Saturday, July 29, 2017

Another Taut Thriller from Michael Connelly

Terry McCaleb was once a top-ranked F.B.I. agent, but then a heart attack brought him down and forced him into early retirement. After an interminable wait because of his very rare blood type, McCaleb has finally had a heart transplant and is recuperating aboard his boat which is docked in the harbor at San Pedro, California. 

Terry is still early in his recovery when a beautiful woman named Graciella Rivers shows up at his boat and begs him to investigate the murder of her sister, Gloria, who was shot to death in the robbery of a convenience store. Terry explains that this would be impossible and that his condition would not permit it. Then Graciella drops the bomb that leaves him no choice.

Against the advice of his doctor who is enormously upset with him, McCaleb agrees to investigate Gloria's death. It's going to be an uphill battle, given that he's now a private citizen and, ex-F.B.I. agent or not, the local cops who investigated the crime originally are going to stonewall him. They've written off the case as a run-of-the-mill homicide in the course of an armed robbery. They have no suspects and aren't looking particularly hard to find any. The last thing they want is for some outsider to come in and show them up.

McCaleb pretty quickly concludes that there is probably more to this crime than a simple robbery gone wrong and his investigation turns up several interesting developments. He's a unique and sympathetic protagonist, and it's fun watching him work his way through all of the obstacles thrown in his path. It's a taut compelling story--basically what anyone who reads him would expect from Michael Connelly.

I'm giving this three stars rather than four, however, because of something incredibly stupid that happens near the end of the book. (WARNING: Do not read the following unless you want a good idea how the book ends.)

Thursday, July 27, 2017

Don Winslow Serves UP the Summer's Best Book

This is another brilliant novel from Don Winslow, author of The Power of the Dog and The Winter of Frankie Machine. At the heart of the story is Detective Sergeant Denny Malone of the N.Y.P.D, a deeply flawed character in a corrupt and brutally flawed system.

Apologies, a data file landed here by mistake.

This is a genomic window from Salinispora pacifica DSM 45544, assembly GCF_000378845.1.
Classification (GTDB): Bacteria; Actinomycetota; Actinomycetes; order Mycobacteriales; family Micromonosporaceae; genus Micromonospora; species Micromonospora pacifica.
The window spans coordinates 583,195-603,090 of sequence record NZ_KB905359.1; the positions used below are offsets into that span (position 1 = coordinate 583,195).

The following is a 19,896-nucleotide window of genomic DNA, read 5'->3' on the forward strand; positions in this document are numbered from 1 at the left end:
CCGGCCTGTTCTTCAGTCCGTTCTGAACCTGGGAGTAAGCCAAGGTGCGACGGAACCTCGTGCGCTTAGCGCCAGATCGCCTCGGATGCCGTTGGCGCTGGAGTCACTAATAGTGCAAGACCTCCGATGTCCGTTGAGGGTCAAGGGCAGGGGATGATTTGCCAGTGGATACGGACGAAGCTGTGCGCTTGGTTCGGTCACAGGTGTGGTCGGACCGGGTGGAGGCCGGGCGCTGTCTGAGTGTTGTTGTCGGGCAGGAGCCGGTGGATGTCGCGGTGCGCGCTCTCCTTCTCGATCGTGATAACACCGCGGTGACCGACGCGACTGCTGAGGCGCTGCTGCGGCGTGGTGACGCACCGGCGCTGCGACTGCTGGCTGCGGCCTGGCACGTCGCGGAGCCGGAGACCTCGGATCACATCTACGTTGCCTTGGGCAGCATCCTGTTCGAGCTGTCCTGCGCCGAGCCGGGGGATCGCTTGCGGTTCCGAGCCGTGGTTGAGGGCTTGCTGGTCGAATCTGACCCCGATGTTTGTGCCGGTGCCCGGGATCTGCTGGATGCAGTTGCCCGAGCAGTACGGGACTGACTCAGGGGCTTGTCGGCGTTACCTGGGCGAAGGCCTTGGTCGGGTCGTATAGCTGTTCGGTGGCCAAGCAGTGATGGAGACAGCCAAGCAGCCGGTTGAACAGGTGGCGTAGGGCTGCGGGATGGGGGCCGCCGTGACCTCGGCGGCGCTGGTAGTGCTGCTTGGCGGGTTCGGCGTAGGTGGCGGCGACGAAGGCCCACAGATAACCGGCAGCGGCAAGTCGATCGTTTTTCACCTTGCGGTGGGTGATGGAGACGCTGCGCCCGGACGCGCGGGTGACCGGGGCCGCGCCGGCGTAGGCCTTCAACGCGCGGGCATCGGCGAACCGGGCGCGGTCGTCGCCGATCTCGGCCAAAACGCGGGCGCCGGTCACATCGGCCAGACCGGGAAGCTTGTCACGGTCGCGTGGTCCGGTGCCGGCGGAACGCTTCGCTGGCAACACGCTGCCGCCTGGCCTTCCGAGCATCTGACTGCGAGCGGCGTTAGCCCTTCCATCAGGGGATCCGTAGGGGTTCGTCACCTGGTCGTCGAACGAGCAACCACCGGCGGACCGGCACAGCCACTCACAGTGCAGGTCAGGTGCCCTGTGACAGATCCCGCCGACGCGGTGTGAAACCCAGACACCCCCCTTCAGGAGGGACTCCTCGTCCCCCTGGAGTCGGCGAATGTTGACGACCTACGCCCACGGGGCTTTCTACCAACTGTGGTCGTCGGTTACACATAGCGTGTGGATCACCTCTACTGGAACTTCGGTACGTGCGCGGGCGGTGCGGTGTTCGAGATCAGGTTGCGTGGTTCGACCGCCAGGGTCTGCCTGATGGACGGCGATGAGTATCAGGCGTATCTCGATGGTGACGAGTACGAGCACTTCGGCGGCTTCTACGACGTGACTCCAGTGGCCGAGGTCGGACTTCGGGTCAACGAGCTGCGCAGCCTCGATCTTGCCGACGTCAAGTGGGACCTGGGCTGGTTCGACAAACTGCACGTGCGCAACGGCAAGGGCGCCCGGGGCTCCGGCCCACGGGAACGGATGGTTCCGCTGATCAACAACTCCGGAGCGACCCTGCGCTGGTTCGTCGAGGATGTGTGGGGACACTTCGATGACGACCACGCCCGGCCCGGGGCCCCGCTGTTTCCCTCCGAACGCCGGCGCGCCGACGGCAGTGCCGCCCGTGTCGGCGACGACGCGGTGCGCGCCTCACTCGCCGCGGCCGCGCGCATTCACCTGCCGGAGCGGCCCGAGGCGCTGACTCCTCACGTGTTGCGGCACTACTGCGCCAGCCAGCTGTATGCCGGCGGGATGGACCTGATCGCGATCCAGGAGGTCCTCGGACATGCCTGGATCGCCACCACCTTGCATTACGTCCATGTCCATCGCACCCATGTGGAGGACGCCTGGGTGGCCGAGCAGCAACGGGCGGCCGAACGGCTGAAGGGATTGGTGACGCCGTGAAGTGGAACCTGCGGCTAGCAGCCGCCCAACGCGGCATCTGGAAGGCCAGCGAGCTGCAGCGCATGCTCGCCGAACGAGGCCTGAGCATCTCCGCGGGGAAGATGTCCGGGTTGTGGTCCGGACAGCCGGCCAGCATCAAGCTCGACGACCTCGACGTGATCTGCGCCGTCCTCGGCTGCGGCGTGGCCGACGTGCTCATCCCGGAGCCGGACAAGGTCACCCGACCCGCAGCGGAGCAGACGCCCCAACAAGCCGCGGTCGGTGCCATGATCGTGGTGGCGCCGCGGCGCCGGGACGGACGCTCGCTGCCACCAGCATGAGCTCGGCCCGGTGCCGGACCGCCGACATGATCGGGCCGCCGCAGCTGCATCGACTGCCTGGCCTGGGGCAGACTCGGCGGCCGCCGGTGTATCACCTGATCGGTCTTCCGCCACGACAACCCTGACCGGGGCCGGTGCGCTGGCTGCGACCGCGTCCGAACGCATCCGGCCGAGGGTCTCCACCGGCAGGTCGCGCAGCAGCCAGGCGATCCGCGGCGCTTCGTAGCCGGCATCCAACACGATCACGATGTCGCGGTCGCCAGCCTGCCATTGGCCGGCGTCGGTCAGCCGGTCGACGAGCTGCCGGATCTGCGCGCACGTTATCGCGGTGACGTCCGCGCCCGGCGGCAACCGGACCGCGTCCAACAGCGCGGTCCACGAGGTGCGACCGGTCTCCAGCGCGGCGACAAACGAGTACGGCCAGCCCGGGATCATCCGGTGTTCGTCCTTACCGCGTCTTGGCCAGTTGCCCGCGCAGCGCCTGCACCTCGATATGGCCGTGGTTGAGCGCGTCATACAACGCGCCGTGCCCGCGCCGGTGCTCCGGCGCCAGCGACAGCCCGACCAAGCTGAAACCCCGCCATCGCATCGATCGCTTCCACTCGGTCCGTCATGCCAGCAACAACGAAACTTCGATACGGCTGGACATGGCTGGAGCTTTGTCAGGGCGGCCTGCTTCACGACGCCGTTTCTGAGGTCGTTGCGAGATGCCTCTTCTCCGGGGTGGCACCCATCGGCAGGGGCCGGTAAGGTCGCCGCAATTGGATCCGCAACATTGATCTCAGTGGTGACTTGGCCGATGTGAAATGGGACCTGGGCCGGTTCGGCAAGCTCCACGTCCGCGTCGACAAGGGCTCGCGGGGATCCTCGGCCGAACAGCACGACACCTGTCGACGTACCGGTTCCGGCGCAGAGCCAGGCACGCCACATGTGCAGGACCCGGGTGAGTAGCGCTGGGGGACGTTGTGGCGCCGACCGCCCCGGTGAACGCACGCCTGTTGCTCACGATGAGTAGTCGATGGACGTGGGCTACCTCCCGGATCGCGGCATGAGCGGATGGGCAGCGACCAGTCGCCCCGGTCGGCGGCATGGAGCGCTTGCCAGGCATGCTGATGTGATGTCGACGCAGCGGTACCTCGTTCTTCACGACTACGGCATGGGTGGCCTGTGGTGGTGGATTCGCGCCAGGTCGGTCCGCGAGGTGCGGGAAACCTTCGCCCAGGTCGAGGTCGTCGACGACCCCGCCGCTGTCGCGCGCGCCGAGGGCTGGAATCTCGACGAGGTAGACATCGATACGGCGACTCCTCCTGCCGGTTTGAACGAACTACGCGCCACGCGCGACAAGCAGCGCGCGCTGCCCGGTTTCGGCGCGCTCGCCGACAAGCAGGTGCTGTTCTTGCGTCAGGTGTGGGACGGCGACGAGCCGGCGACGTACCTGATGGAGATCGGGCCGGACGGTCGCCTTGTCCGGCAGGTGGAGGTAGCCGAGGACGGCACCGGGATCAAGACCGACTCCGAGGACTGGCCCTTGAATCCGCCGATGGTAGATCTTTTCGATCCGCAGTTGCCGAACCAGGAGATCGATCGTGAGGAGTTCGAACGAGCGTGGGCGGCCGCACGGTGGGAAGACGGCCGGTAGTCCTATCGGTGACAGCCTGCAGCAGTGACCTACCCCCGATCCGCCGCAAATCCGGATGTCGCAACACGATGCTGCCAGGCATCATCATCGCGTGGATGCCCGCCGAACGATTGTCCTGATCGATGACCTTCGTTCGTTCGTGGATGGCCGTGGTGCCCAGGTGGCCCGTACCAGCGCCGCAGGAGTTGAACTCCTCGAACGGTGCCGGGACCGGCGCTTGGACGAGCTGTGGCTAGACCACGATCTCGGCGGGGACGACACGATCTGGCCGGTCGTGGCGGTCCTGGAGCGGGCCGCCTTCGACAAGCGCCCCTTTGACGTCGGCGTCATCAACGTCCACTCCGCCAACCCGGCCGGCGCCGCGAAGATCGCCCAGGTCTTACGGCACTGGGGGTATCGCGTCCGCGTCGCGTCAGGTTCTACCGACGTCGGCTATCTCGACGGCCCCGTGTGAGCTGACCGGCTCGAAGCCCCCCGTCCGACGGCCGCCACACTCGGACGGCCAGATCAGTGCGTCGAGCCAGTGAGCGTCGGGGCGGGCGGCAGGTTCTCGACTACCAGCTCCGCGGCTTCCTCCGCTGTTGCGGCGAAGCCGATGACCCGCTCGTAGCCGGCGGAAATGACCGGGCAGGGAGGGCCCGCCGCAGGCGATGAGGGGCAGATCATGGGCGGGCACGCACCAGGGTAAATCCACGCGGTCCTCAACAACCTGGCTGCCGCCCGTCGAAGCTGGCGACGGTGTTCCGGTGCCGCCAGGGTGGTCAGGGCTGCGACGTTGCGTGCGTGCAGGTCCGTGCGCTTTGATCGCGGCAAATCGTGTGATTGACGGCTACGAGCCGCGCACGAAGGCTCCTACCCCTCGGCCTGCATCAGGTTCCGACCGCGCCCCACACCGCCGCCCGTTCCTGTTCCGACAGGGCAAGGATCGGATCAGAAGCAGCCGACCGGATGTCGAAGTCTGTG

Malone runs a small elite task force charged with chasing down drug dealers, gun runners, gang members and other such scum. He thinks of himself as the "King of Manhattan North," and to Malone's way of thinking, the ends almost always justify the means. He and his team often act outside of the law in order to "police" the city, and for the most part, their superiors and the Powers That Be turn a blind eye. In a city riven by race and class, the P.D.'s brass want good statistics and the citizens just want the criminals kept away from their doorsteps. How that happens is not much of a concern to any of them.

Denny Malone comes from a long line of policemen, and all he ever wanted was to be a good cop. But from almost the moment he left the Academy, Malone allowed himself to be slowly corrupted until now, he's not any better than and not much different from the thugs he's supposed to be chasing. He and his team administer justice as they see fit, and along the way they rip off cash and drugs, making themselves a fortune in the process. They live like princes, but the day of reckoning is surely coming and when it does, Denny Malone will be sorely tested.

Malone is one of the most compelling figures in crime fiction to come along in years, and Winslow's indictment of the police force, the prosecutors, the lawyers and the politicians who run New York City is searing. This is one of the most depressing stories you'll ever read, and one of the most beautifully written. It's like watching a train wreck unfolding in slow motion. You can't take your eyes off it, and once you pick up this book you cannot put it down until you've reluctantly read the final page. This is easily the book of the summer and one can only wonder where Don Winslow might go from here.

Saturday, July 22, 2017

"The Wrong Side of Goodbye" Is Another Great Novel from Michael Connelly

Harry Bosch has finally left the L.A.P.D. behind for good, but his mission as a homicide detective remains in his blood--it still defines who he is. Accordingly, while he's now working as a P.I., he's also volunteering as a reserve officer in the small, understaffed and underfunded police department in San Fernando. Harry is basically the department's Cold Case unit, investigating still unsolved crimes. There's no paycheck, but Harry still gets to carry a detective's badge and he still gets to do the work that gives meaning to his life.